The Center for Disease control has reported a record high measles outbreak in over a decade.
Infecting 127 U.S. citizens, compared to just 43 cases in 2007, rates have been unpredictably high so far this year.
Caused by a decrease in vaccinated persons and international travel, the infectious measles have spread to 15 states and Washington D.C.
These include Arizona, Arkansas, California, Georgia, Hawaii, Illinois, Louisiana, Michigan, Missouri, New York, New Mexico, Pennsylvania, Virginia, Wisconsin, and Washington.
Spread by droplets of nasal and throat secretions by infected persons and sometimes by airborne pathogens, the CDC spokesperson Curtis Allen says the measles are highly contagious.
Urging citizens to receive the measles vaccination, Curtis says, if someone without the vaccine comes in contact with someone who has measles, it is “highly likely” they too will contract the disease.
“The vaccine is very safe and very effective. It is the best way to protect oneself from the measles,” he says.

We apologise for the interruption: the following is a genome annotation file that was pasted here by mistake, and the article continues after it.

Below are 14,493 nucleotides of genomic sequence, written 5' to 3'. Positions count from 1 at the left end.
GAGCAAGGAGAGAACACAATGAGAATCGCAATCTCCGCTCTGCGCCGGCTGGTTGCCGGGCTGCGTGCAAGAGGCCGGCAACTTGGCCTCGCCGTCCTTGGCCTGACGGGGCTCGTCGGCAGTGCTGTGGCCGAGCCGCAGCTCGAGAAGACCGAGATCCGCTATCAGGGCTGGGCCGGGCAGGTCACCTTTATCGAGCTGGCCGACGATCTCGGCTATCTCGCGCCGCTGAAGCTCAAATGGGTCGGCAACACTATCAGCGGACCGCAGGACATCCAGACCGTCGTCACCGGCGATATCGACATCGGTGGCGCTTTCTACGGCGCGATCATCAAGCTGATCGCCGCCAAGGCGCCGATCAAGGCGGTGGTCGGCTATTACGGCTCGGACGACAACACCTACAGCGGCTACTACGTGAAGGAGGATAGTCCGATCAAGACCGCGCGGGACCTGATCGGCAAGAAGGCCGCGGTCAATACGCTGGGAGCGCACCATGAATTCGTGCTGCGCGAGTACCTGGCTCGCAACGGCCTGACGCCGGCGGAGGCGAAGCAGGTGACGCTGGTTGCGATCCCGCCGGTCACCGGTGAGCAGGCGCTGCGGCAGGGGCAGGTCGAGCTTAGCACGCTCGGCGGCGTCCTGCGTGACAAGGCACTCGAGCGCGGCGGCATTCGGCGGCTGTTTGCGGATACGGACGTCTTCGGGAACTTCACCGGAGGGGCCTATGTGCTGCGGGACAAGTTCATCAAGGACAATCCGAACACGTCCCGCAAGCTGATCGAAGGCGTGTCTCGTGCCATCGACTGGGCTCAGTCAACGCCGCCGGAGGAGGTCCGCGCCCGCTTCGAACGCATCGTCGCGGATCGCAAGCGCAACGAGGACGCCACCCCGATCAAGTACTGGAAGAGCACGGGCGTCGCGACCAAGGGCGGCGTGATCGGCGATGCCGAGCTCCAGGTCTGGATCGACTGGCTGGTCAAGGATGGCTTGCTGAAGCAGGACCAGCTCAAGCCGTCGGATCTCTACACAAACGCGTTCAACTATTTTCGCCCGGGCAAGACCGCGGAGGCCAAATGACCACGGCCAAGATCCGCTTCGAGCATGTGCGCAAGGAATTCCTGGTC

Similarly, Arizona state epidemiologist for the Department of Public Health Ken Kompatsu says, “Get up to date on immunizations.”
Recognizing some people avoid measles vaccinations fearing a link between autism Kompatsu reminds, there is no scientific proof. “We don’t believe this is a reason not to get vaccinated.”
With not just one, but 17 mini, unrelated outbreaks in the U.S., Allen says international travel is the cause of many measles cases.
As he says, “In our mobile society, measles is just a plane ride away.”
With an estimated 22 cases in Arizona and additional cases in San Diego linked to a traveler from Switzerland, reports Kompatsu, outbreaks are also occurring throughout Europe, Japan, Israel, and more, as the numbers infected continue to rise.
As an article in the London “Evening Standard” reads, “London is on the brink of a measles epidemic that could infect tens of thousands of people, a public health chief claims.”
Similarly, the Australian federal health department says the country has been infected with 58 cases compared to just seven this time last year, reports “The Sydney Morning Herald.”